Quellenkunde zur indischen Geschichte bis 1858

15. Frühe europäische Quellen und Quellen aus der Zeit der East India Companies

9. Zum Beispiel: Thomas Coryat, 1612 - 1617

hrsg. von Alois Payer


Zitierweise / cite as:

Payer, Alois <1944 - >: Quellenkunde zur indischen Geschichte bis 1858. -- 15. Frühe europäische Quellen und Quellen aus der Zeit der East India Companies. -- 9. Zum Beispiel: Thomas Coryat, 1612 - 1617. -- Fassung vom 2008-06-04. -- http://www.payer.de/quellenkunde/quellen1509.htm                    

Erstmals publiziert als:

Early travels in India 1583 - 1619 / ed. by William Foster [1863 - 1951]. -- London [u.a.] :  Milford, Oxford university press, 1921. -- xiv, 351 S. : Ill. ; 19 cm. -- S. 234 - 241, 280 - 282. -- Online: http://www.archive.org/details/earlytravelsinin00fostuoft. -- Zugriff am 2008-05-19. -- "Not in copyright." 

Erstmals hier publiziert: 2008-06-04


Anlass: Lehrveranstaltung FS 2008

©opyright: Public domain.

Dieser Text ist Teil der Abteilung Sanskrit  von Tüpfli's Global Village Library

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Über Thomas Coryat

Abb.: Coryat auf einem Elefanten
[Bildquelle: a.u.a.O., nach S. 248]


Tom Coryat, 'the Odcombian Gallo-Belgic leg-stretcher,' as he called himself (in allusion to his birthplace and his pedestrian feats in Western Europe), is a figure familiar enough to students of seventeenth-century literature, though his fame is based almost as much upon his eccentricities as upon the merits of his published works. Here we are concerned only with his remarkable journeys in Asia ; and we may note in this connexion that, leaving out of account the Jesuit Stevens, he was the first Englishman to set out for India with no thought of trade, his motives being in the first place to see that strange country, and in the second to write a book about his experiences.

The son of a Somersetshire clergyman who had himself made some reputation as a writer of Latin verse, young Coryat was educated at Winchester and Oxford, leaving the latter with a great knowledge of the Classics, which his ready memory enabled him to turn to good account. After the accession of James I he obtained a small post in the household of Prince Henry and thus secured a footing in Court circles. Here he quickly made himself notorious by his irrepressible loquacity and his eagerness to push himself into notice ; and he became in consequence a general butt, alike at Court and in the famous club that met at the Mermaid Tavern, where Ben Jonson and his associates diverted themselves hugely at his expense. Fuller tells us that Coryat served as 'the courtiers anvil to try their wits upon ; and sometimes this anvil returned the hammers as hard knocks as it received, his bluntness repaying their abusiveness '. In general, however, Coryat put up very patiently with gibes and practical jokes, content to pay any price for the privilege of figuring on such a stage.

In his restless desire to distinguish himself, in 1608 he undertook a continental walking tour, traversing parts of France, Northern Italy, Switzerland, and Germany, and covering about two thousand miles—all on foot and in one pair of shoes. His account of his peregrinations appeared in 1611, dedicated to Prince Henry and bearing the characteristic title of Coryats Crudities, hastily gobled up in five moneths travells. A special feature of the book was an extraordinary number of commendatory [S. 235]  verses and epigrams, contributed by the wits of the day, in which the traveller's peculiarities were not spared ; but it had solid merits of its own, in its vivid and accurate descriptions of the places visited and the many shrewd observations scattered up and down its pages. Its success was so great that the author was encouraged to publish in the same year a supplement, entitled Coryats Crambé, or his Colwort twise sodden.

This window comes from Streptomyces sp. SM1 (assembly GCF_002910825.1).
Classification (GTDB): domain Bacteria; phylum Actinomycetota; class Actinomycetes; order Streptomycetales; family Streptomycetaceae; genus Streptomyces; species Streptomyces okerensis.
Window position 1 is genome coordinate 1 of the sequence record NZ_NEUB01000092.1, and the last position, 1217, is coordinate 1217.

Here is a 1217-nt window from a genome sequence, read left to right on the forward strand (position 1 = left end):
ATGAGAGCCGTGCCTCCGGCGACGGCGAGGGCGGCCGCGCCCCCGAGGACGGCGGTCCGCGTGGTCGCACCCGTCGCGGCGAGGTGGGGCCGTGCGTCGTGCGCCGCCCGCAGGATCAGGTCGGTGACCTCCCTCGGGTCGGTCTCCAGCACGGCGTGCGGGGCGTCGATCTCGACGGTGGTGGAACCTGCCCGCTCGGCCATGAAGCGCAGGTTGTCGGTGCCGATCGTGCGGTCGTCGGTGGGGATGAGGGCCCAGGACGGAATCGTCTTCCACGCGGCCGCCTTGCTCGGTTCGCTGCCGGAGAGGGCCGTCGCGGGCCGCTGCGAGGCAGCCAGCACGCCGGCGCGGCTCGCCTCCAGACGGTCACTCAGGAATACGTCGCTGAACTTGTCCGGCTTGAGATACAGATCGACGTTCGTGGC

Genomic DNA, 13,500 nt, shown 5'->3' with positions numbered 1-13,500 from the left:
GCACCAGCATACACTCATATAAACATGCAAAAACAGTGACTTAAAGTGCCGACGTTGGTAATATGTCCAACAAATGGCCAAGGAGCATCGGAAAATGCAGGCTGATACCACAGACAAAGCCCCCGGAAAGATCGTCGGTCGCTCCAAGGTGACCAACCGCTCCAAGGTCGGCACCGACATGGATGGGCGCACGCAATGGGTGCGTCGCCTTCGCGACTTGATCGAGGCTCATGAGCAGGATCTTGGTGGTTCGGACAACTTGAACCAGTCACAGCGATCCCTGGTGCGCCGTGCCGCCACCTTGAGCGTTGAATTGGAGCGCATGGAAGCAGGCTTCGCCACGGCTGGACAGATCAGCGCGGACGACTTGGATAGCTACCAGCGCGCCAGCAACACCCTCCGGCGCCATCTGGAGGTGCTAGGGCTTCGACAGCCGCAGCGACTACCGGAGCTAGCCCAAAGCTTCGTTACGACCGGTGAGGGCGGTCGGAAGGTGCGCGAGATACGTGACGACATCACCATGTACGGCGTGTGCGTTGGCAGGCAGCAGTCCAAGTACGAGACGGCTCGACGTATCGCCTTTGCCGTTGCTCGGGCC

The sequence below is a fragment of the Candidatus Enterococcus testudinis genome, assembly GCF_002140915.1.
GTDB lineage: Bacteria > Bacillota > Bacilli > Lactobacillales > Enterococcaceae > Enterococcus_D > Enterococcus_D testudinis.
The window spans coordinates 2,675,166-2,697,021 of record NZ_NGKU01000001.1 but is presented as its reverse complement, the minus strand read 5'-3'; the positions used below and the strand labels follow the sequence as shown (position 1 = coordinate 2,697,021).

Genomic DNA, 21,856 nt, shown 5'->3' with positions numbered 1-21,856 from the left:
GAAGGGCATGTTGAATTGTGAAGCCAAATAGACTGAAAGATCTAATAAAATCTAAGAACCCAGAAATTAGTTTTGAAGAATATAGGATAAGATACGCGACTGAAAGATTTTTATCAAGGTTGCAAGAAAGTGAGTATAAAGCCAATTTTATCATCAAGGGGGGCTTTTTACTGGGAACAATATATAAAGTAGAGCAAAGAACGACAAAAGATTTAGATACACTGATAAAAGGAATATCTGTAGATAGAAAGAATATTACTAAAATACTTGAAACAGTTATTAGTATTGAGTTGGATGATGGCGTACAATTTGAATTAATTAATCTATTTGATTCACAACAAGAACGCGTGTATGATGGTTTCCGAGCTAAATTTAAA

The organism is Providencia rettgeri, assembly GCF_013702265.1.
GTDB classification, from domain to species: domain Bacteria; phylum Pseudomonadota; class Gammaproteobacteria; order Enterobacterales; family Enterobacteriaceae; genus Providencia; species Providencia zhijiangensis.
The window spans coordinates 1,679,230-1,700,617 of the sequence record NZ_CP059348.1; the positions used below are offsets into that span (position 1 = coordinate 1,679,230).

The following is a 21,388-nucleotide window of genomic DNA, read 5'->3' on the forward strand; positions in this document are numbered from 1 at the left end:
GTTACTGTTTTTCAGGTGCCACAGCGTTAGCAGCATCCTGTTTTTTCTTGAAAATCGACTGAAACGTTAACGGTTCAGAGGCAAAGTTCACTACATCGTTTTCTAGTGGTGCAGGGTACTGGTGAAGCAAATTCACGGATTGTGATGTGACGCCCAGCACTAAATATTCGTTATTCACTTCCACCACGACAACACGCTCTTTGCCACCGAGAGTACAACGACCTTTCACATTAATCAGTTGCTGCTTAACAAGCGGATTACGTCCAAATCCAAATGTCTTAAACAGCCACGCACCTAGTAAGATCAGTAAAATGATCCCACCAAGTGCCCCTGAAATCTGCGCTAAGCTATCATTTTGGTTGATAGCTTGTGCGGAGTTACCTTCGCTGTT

Elated by the notice taken of his travels, Coryat now determined upon a far greater enterprise. He would go overland to India, see the Great Mogul in all his glory, and ride upon an elephant. First, however, he visited his birthplace and, after delivering an elaborate oration, solemnly hung up in the church the pair of shoes he had worn during his continental journey. An ingenious commentator has found an allusion to this in Shakespeare's Measure for Measure, where 'brave Master Shoetie, the great traveller ', is named among the inmates of the Duke's prison. This seems likely enough ; but it may be added that, as the play was produced in 1604 (though not printed till 1623), the allusion must have been introduced afterwards—possibly by some player induced thereto by the attention excited by Coryat's perambulations.

The earlier stages of Coryat's journey are described, from his own notes, in Purchas His Pilgrinies (part ii, book x, chap. 12). He started in October 1612, just before the death of his patron. Prince Henry. His first objective was Constantinople, to which place he went by sea. On the way he visited the islands of Zante [Ζάκυνθος] and Scio [Chios/Χίος], and made an excursion, with some of his fellow voyagers, to the ruins of Troy ; here the party indulged in some characteristic fooling, and Coryat was, by one of his companions, solemnly dubbed a Knight of Troy, to the astonishment—and perhaps disappointment—of some peasant onlookers, who imagined that he was about to be beheaded for some crime. Constantinople was reached in April 1613, and there the traveller found a hospitable friend in Mr. (afterwards Sir) Paul Pindar, the English Agent. Coryat tarried in the city and neighbourhood until the following January, and then, once again taking ship, he coasted down the shores of Asia Minor until he reached Scanderoon [İskenderun], where he disembarked and hastened up to Aleppo. After a fortnight's stay, he and another Englishman set out for Jerusalem by way of Damascus, The Holy City was reached in the middle of April, and there, after visiting all the sights, Coryat had his wrists tattooed with the Crusaders' fitched cross and other devices, as a memento of his visit (Terry's Voyage, ed. 1655, p. 64). This practice, by the way, is alluded to by Manucci as being a common one among Christians making the pilgrimage to Jerusalem ; and it is said that the late King Edward VII [S. 236] had something of the kind tattooed on his arm when he visited that city in 1869. After a visit to the Jordan the two Englishmen retraced their steps to Aleppo [حلب‎].1